In the state of New Jersey, alimony is based upon fourteen statutory factors. Specifically, a Court must consider the following:
(1) The actual need and ability of the parties to pay; (2) The duration of the marriage or civil union; (3) The age, physical and emotional health of the parties; (4) The standard of living established in the marriage or civil union and the likelihood that each party can maintain a reasonably comparable standard of living, with neither party having a greater entitlement to that standard of living than the other; (5) The earning capacities, educational levels, vocational skills, and employability of the parties; (6) The length of absence from the job market of the party seeking maintenance; (7) The parental responsibilities for the children; (8) The time and expense necessary to acquire sufficient education or training to enable the party seeking maintenance to find appropriate employment, the availability of the training and employment, and the opportunity for future acquisitions of capital assets and income; (9) The history of the financial or non-financial contributions to the marriage or civil union by each party including contributions to the care and education of the children and interruption of personal careers or educational opportunities; (10) The equitable distribution of property ordered and any payouts on equitable distribution, directly or indirectly, out of current income, to the extent this consideration is reasonable, just and fair; (11) The income available to either party through investment of any assets held by that party; (12) The tax treatment and consequences to both parties of any alimony award, including the designation of all or a portion of the payment as a non-taxable payment; (13) The nature, amount, and length of pendente lite support paid, if any; and (14) Any other factors which the court may deem relevant.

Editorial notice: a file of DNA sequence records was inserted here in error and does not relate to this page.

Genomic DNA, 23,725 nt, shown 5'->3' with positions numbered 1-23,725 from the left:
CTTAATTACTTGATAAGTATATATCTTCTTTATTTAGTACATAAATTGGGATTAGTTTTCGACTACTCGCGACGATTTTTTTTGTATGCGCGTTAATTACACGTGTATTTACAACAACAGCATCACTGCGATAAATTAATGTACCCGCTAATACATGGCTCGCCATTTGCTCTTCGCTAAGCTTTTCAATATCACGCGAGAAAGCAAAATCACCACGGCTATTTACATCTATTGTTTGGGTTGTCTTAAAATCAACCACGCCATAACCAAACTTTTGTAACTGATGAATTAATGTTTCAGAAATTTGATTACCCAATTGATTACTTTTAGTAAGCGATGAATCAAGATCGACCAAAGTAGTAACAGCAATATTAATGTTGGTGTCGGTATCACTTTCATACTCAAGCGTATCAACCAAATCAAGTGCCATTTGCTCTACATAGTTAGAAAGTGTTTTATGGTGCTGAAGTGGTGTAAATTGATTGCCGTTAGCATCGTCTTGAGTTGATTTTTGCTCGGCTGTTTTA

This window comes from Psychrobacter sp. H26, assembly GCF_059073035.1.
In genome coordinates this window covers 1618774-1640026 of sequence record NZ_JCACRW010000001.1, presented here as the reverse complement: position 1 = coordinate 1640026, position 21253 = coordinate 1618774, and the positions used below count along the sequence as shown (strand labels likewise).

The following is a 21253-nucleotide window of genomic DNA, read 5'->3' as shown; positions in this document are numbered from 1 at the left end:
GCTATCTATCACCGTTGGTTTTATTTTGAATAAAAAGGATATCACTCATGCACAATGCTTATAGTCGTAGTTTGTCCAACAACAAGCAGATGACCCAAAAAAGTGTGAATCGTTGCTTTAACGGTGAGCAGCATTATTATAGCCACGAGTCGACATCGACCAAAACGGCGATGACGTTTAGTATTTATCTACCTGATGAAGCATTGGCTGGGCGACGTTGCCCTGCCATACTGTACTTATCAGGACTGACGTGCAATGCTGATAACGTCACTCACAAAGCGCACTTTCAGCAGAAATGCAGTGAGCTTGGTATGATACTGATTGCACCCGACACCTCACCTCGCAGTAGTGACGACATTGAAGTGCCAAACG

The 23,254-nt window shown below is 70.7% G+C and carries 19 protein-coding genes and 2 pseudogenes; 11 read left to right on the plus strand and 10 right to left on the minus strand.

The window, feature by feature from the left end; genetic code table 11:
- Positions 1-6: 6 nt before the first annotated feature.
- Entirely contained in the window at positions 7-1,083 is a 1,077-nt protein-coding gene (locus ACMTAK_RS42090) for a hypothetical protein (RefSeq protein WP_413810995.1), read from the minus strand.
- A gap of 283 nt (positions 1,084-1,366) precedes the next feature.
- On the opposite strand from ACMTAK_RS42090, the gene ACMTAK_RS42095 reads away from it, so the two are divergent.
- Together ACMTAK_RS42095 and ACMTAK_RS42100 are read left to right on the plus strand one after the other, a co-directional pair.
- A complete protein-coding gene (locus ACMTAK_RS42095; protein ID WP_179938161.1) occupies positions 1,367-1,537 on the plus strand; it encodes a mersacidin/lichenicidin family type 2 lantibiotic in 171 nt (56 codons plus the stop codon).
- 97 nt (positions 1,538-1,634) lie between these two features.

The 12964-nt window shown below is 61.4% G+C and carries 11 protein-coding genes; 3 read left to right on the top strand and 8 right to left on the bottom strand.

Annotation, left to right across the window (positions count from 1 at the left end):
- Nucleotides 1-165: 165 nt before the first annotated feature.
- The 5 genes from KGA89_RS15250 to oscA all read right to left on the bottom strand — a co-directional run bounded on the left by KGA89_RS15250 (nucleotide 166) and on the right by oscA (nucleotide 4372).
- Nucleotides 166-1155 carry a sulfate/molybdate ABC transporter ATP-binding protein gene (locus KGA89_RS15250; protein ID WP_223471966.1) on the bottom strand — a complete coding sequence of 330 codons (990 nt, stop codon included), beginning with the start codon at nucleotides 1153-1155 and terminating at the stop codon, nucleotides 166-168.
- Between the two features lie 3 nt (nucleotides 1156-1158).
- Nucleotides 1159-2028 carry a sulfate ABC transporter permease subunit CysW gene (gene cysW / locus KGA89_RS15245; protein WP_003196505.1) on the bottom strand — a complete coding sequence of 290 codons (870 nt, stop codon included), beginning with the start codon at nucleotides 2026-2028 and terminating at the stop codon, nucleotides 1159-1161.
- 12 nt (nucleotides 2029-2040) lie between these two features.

While the number of factors to be considered by the Court may appear overwhelming at first, the Court is essentially attempting to consider whether an award of alimony would be equitable in any given case. As such, it is important to consider the ability to pay alimony along with the need for alimony. It is likewise important to consider the ages of the parties and the ability of each party to work and support him/herself. It is likewise important to note that gender is not a factor to be considered. Both men and women are able to pay or receive alimony, depending on the circumstances. Alimony is not meant to be a punishment to the paying party or a windfall for the receiving party. The goal is to ensure that both parties are able to maintain a lifestyle comparable to the marital lifestyle, however, the reality of the situation is that this is often impossible. When this is the case, the Court makes every effort to structure alimony in the most equitable manner possible, based upon the facts and evidence presented. If you believe that you are entitled to alimony, it is advisable to consult an experienced family law attorney to ensure that the relevant facts are appropriately presented to the Court. Posted by Robyn E. Ross, Esq.